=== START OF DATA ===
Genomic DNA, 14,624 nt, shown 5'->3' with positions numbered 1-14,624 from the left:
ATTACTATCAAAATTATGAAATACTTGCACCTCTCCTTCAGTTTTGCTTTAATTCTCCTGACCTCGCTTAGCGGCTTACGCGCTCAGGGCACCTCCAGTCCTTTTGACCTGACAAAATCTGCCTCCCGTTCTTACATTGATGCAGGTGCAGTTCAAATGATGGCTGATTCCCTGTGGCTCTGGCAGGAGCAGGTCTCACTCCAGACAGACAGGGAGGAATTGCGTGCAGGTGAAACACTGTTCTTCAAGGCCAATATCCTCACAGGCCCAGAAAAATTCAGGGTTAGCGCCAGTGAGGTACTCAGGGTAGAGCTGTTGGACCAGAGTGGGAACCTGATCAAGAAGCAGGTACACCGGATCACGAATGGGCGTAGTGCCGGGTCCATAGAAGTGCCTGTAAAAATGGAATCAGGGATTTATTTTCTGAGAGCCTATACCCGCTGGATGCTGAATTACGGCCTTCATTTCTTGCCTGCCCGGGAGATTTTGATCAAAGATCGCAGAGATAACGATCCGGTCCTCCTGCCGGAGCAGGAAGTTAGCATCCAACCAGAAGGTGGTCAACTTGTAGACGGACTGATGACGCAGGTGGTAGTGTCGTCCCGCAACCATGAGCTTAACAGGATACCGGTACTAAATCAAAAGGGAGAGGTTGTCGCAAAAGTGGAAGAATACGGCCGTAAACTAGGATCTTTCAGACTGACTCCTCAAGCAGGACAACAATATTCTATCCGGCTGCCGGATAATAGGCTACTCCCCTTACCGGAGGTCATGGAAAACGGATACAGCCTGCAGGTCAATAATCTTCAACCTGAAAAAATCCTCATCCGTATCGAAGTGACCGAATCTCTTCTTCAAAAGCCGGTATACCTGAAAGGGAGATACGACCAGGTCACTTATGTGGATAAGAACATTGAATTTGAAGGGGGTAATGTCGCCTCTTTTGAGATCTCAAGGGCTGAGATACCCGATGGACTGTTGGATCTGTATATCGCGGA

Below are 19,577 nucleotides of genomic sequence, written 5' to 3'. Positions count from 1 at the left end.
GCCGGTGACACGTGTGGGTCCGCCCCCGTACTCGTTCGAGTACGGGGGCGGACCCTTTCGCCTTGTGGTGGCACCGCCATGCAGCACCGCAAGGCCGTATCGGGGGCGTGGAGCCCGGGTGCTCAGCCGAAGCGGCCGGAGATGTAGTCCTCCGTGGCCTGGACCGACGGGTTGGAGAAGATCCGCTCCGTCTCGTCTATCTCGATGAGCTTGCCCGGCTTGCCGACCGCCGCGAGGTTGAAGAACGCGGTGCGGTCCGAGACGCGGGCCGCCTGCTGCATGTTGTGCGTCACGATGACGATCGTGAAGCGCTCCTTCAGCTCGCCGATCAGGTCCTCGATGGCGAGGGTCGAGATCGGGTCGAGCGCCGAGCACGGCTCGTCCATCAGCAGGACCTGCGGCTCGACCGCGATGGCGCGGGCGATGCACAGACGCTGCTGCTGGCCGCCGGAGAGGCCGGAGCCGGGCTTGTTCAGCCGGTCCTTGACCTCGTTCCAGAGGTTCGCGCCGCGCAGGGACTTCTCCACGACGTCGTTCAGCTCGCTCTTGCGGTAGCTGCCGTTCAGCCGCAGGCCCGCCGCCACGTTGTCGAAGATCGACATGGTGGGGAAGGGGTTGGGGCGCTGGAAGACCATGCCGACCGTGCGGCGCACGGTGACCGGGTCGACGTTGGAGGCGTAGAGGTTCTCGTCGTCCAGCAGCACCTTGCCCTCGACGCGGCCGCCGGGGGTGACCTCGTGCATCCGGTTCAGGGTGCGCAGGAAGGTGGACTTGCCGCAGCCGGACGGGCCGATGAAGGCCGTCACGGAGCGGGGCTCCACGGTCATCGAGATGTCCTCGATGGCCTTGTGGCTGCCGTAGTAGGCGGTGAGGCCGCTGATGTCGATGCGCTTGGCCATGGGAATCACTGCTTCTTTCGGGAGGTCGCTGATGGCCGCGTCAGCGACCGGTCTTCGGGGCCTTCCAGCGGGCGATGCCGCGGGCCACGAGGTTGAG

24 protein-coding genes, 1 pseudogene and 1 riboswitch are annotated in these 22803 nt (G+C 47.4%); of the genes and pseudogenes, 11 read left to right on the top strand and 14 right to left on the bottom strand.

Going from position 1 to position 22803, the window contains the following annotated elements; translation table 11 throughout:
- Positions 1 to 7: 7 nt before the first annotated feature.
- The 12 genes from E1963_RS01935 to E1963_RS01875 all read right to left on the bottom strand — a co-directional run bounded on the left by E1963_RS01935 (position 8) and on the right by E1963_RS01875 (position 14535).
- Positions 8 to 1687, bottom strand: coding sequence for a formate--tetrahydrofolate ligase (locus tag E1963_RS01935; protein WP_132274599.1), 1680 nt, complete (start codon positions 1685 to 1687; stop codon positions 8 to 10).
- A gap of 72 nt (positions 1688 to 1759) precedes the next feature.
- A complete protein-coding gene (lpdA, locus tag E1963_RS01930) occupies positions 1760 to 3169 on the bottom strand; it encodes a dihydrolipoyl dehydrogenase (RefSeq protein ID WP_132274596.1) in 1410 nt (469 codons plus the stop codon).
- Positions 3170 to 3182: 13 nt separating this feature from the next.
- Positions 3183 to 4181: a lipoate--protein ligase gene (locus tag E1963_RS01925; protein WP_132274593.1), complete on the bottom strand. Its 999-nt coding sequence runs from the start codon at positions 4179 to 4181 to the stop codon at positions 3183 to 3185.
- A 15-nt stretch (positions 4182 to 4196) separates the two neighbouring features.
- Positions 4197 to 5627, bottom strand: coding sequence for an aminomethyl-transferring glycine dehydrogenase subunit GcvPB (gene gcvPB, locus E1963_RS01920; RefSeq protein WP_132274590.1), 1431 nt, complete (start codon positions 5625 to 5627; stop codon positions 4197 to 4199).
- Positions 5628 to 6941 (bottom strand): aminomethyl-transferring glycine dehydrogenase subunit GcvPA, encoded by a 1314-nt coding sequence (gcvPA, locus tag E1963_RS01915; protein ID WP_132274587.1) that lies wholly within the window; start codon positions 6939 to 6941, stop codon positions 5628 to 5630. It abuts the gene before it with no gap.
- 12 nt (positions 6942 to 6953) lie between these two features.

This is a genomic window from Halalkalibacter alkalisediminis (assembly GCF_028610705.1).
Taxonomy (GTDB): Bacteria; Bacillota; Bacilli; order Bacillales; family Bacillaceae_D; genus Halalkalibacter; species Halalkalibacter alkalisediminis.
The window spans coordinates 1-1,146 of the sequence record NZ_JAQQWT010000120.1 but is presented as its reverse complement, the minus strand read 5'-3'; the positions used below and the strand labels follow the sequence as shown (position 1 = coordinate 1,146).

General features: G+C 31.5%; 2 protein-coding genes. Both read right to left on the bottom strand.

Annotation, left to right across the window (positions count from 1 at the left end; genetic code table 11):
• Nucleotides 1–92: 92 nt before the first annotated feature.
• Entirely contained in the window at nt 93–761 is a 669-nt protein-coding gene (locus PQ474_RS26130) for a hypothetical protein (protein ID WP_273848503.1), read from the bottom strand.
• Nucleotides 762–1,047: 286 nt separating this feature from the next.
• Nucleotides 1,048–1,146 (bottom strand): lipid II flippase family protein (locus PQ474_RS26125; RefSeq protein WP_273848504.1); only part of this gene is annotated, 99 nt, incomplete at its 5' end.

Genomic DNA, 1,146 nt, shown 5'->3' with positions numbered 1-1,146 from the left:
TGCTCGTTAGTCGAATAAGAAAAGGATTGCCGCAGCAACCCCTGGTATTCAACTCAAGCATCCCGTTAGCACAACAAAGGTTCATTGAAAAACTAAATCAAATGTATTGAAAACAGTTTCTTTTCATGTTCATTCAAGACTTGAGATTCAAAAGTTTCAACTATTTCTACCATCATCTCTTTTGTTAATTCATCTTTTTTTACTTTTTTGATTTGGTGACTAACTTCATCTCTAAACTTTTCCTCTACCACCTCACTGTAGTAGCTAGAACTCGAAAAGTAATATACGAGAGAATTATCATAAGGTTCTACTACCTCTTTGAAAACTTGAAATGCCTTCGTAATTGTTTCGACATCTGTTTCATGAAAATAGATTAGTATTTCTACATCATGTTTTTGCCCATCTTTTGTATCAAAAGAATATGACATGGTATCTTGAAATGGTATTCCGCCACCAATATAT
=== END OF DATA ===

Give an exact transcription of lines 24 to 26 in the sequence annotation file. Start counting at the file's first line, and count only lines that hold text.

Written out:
• Entirely contained in the window at nt 93–761 is a 669-nt protein-coding gene (locus PQ474_RS26130) for a hypothetical protein (protein ID WP_273848503.1), read from the bottom strand.
• Nucleotides 762–1,047: 286 nt separating this feature from the next.
• Nucleotides 1,048–1,146 (bottom strand): lipid II flippase family protein (locus PQ474_RS26125; RefSeq protein WP_273848504.1); only part of this gene is annotated, 99 nt, incomplete at its 5' end.